Originally belonging to the Cherokee Nation, a treaty with settlers in 1755 successfully made a settlement in the South Carolina "back country." This settlement would become the county of Abbeville. Abbeville got its name from a group of French Huguenots, who fled France in 1764, due to religious persecution. Today, Abbeville is a prosperous residential area and tourist attraction.
- This indicator was written to promote inquiry into the unique development of ethnic, political, and religious identities in the New England, Mid-Atlantic, and Southern colonies.
- This indicator was developed to promote inquiry into how European colonization impacted the interaction among African, European, and Native American cultural groups.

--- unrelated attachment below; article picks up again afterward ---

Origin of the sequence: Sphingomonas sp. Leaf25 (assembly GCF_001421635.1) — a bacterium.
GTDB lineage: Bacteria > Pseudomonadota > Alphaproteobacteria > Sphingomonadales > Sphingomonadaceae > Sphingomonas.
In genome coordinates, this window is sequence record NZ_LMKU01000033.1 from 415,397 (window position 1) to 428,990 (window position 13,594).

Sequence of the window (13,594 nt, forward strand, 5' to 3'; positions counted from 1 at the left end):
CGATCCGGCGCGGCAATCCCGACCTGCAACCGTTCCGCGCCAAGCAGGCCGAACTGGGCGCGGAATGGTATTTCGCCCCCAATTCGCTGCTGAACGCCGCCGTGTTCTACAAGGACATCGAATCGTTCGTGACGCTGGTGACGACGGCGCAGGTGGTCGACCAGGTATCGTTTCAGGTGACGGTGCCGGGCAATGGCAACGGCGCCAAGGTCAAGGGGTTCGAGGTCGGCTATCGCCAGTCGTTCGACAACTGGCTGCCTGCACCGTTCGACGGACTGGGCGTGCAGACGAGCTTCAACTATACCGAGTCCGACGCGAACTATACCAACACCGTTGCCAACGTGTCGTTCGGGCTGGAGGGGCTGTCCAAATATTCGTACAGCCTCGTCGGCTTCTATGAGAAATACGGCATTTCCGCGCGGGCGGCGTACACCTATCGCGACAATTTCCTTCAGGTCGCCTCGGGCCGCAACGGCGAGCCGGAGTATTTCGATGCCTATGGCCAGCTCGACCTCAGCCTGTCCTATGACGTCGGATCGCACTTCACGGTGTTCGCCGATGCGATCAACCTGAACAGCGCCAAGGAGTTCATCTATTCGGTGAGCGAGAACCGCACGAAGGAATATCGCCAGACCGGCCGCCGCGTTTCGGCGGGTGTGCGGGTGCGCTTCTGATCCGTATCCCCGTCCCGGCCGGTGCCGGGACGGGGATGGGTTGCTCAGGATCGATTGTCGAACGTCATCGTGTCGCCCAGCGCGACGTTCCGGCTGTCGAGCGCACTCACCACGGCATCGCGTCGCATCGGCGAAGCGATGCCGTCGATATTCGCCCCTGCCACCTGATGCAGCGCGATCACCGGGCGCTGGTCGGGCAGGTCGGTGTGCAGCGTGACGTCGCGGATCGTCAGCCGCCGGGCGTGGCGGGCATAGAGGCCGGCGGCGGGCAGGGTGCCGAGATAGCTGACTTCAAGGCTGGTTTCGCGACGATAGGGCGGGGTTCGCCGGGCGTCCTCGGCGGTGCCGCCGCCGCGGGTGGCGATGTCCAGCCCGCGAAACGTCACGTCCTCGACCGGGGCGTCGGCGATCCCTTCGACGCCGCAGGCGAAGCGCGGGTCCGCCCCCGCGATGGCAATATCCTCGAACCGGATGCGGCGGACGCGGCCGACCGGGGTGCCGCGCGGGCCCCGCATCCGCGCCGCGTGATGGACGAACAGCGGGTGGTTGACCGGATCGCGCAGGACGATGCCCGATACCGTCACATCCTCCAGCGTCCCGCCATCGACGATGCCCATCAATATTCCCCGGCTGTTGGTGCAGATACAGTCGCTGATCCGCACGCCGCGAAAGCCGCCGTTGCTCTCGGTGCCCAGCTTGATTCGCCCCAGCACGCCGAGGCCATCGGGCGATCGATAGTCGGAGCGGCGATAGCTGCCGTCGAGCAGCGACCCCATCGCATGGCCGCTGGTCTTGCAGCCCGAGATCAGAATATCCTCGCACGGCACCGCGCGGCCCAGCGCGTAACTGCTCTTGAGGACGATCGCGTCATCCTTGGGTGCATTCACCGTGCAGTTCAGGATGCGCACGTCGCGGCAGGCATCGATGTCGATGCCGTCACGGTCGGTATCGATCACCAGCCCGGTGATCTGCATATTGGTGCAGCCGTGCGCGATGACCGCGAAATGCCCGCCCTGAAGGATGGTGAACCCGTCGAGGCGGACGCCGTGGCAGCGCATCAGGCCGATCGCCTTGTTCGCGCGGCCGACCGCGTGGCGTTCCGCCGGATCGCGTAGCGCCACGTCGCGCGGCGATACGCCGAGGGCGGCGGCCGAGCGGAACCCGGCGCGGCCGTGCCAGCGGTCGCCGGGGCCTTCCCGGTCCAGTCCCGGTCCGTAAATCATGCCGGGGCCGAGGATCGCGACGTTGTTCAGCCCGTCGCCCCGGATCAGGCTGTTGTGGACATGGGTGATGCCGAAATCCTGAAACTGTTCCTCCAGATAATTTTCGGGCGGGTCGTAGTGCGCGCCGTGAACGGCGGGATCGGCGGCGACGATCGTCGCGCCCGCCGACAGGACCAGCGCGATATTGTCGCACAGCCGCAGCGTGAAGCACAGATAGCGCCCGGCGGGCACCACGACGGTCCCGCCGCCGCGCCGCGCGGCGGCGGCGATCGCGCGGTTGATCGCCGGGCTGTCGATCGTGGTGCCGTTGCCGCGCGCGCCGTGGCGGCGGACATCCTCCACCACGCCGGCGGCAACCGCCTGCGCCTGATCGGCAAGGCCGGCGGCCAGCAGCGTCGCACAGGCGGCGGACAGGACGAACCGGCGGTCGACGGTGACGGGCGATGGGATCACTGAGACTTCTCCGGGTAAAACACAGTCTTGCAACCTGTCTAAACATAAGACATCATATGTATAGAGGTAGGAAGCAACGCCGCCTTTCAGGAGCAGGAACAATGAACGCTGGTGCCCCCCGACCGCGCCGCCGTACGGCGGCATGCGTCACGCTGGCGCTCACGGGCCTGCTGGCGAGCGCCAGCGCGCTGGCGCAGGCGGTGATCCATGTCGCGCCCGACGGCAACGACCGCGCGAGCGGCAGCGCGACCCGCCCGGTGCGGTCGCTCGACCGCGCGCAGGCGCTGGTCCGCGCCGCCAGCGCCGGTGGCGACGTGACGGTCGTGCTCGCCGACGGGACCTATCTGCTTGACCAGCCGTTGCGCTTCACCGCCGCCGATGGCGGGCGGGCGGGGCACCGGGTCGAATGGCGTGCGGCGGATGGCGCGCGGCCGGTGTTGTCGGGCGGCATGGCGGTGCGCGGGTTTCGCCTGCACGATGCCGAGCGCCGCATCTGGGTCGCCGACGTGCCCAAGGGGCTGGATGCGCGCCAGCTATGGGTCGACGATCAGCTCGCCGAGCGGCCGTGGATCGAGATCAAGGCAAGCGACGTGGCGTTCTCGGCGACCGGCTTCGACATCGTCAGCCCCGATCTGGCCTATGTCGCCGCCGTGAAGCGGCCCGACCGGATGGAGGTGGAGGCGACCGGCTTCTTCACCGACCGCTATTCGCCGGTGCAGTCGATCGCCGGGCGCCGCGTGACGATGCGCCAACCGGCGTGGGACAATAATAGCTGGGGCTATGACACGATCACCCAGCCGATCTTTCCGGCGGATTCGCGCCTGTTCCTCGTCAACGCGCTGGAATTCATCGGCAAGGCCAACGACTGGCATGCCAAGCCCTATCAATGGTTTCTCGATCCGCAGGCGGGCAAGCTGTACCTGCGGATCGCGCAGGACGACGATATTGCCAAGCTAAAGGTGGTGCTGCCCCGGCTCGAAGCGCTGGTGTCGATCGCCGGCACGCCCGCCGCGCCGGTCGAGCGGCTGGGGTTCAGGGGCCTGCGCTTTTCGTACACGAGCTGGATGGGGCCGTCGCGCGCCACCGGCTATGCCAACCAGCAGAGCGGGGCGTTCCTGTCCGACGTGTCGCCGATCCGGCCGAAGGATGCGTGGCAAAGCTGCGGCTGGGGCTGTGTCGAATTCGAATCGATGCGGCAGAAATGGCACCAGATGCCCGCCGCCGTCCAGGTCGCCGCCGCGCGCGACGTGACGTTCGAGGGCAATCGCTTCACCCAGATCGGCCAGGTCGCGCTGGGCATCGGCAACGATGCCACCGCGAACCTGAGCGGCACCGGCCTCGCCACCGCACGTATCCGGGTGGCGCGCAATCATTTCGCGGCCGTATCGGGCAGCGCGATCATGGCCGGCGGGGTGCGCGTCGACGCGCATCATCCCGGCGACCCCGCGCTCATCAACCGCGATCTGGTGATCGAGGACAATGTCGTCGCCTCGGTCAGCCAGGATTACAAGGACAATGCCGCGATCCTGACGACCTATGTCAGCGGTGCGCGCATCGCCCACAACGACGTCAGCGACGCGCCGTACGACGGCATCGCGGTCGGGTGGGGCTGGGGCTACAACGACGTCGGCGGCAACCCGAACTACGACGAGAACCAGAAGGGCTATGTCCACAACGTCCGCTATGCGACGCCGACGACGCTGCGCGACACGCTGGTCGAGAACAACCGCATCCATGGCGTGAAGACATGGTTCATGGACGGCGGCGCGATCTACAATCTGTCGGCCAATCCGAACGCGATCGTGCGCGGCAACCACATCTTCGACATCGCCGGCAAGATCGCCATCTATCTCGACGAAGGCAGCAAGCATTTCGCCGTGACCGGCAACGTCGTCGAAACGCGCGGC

- This indicator was developed to promote inquiry into how South Carolina developed as a result of the relationship among various ethnic, political, and religious groups.
- This indicator was developed to promote inquiry into how U.S. relationships with other countries have developed since the collapse of the Soviet Union.
- This indicator was designed to encourage inquiry into the geographic and human factors that contributed to the development of South Carolina’s economic system. This indicator was also written to encourage inquiry into South Carolina’s distinct social and economic system as influenced by British Barbados.
- This indicator was designed to promote inquiry into military and economic policies during World War II, to include the significance of military bases in South Carolina. This indicator was also developed to foster inquiry into postwar economic developments and demographic changes, to include the immigration of Jewish refugees following the Holocaust.